Introduction of tractors was a massive disruption when it entered the agribusiness industry in the developed countries, but here the jump is even bigger as Nigerian are moving directly to a bundle of improved agricultural tools associated with new technologies. What we have seen in the developing countries though is that some farmers were able to leverage their first mover advantage to get bigger and bigger crops and extend their farms by acquiring smaller ones and then benefit from economies of scale to lower their selling price. This made the competition even harder for smaller farmers that could not afford such technology. Do you think that the threshold of $4,000 is low enough for most of the farmers to invest in it or it will probably benefit only to the small richest percentage of the farmers?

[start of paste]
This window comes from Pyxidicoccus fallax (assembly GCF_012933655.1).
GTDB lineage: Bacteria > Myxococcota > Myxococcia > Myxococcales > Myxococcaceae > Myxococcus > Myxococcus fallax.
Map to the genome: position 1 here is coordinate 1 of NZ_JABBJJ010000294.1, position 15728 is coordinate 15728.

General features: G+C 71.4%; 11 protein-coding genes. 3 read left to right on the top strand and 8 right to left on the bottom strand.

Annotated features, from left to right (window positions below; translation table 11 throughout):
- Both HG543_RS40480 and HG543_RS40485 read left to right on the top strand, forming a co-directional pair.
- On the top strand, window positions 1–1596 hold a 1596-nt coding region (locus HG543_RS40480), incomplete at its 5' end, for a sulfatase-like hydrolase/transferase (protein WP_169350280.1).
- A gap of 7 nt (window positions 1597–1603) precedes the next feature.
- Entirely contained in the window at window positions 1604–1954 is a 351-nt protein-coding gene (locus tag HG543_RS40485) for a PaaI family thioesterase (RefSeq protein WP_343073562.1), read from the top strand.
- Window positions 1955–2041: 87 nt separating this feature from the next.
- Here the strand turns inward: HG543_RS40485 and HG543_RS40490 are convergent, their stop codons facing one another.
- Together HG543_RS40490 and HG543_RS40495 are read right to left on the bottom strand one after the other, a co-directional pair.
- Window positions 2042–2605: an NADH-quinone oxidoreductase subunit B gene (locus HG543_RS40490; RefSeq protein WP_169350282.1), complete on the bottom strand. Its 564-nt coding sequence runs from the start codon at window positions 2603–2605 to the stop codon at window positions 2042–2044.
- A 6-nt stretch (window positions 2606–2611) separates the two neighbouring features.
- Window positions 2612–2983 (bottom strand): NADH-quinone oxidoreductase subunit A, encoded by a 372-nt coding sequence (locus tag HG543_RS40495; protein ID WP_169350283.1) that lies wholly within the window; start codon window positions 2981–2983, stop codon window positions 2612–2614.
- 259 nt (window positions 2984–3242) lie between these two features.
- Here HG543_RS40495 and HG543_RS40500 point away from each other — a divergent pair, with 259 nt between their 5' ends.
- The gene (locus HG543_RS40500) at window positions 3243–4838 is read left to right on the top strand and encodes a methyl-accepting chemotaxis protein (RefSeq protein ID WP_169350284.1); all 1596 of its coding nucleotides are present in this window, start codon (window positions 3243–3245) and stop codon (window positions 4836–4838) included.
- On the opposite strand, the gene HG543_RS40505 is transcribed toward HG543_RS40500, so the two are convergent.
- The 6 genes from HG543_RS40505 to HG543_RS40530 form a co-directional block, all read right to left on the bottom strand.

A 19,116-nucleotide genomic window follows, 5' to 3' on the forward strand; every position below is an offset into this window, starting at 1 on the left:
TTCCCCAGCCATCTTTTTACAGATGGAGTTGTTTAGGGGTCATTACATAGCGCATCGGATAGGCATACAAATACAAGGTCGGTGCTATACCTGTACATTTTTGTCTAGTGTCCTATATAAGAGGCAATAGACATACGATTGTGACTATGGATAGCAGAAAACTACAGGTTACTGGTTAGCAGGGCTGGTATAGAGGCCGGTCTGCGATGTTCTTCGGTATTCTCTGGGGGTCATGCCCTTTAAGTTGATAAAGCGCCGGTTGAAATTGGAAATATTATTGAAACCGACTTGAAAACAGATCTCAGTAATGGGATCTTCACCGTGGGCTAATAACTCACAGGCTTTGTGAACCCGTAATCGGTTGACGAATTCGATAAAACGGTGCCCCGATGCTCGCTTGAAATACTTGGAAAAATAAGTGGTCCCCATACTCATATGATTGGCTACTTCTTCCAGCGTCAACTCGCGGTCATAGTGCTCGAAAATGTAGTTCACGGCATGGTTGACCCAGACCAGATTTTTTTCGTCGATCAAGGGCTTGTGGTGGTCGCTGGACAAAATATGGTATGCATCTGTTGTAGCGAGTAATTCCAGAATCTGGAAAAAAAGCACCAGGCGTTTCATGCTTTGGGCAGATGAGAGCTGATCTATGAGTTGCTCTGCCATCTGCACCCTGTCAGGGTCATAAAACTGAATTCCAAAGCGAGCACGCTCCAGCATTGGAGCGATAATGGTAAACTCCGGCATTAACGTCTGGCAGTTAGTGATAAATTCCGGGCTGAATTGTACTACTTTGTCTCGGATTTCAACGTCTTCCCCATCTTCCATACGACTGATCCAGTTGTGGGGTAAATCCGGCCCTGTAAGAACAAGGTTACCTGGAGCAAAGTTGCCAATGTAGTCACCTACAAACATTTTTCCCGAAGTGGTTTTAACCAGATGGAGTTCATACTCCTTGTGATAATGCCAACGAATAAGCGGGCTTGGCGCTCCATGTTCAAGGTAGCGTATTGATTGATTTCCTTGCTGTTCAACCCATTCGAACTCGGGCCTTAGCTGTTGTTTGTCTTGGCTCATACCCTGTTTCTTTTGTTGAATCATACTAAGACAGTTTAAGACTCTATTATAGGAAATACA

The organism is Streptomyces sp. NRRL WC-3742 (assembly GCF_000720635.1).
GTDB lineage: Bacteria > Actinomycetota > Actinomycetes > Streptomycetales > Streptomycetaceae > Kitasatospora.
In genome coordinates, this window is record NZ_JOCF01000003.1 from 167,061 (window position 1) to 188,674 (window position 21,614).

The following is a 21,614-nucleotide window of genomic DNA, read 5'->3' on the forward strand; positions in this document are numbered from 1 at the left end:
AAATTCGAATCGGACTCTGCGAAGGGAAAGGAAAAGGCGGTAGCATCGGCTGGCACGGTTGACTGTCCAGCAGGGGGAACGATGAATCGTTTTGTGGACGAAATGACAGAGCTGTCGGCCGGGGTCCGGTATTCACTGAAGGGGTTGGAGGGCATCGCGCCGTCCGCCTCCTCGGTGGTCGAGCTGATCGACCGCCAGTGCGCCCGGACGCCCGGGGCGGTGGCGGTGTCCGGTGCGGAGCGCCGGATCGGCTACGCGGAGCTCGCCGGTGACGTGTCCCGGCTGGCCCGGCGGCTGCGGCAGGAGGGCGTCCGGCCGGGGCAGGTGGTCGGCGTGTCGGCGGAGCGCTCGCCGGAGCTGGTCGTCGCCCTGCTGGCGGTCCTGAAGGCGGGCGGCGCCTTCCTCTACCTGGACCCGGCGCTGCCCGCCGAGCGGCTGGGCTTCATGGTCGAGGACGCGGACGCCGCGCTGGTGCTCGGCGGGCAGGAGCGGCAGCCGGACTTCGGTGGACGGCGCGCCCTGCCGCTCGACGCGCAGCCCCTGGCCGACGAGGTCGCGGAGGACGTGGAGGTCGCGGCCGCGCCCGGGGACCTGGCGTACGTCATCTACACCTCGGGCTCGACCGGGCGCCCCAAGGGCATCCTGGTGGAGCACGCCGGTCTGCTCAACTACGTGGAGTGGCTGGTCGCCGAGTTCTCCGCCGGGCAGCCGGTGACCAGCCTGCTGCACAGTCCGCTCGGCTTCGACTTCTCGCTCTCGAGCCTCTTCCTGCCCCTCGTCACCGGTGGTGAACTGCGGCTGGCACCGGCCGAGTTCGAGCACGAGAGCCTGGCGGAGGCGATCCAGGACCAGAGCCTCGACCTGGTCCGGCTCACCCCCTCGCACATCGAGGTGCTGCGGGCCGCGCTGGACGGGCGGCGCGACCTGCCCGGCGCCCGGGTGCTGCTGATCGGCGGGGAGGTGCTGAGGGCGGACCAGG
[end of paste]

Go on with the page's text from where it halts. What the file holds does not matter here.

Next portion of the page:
Several team of scientists have been working on lab-grown meat that apparently taste almost exactly as normal livestock meat. As of today those are still extremely expensive to produce, but as technology is moving forward the cost will be dropping significantly. Should McDonald’s invest in those researches and be the first-mover to get into lab-grown meat so that they can still serve their famous burgers while being sustainable in the long term?
So it would seem that there is an “easy” solution to all our issues, that’s finally a good news! However just to be realistic here, how feasible is it? How likely is it that this product will actually come to life before we reach the critical stages of global warming? It all come back to where do you want to invest your money. Is it in a product that can solve everything with a likelihood of 0.000001%? Or is it in products and services that might only tackle part of the problem but with a likelihood of having a real impact on climate change of 80%?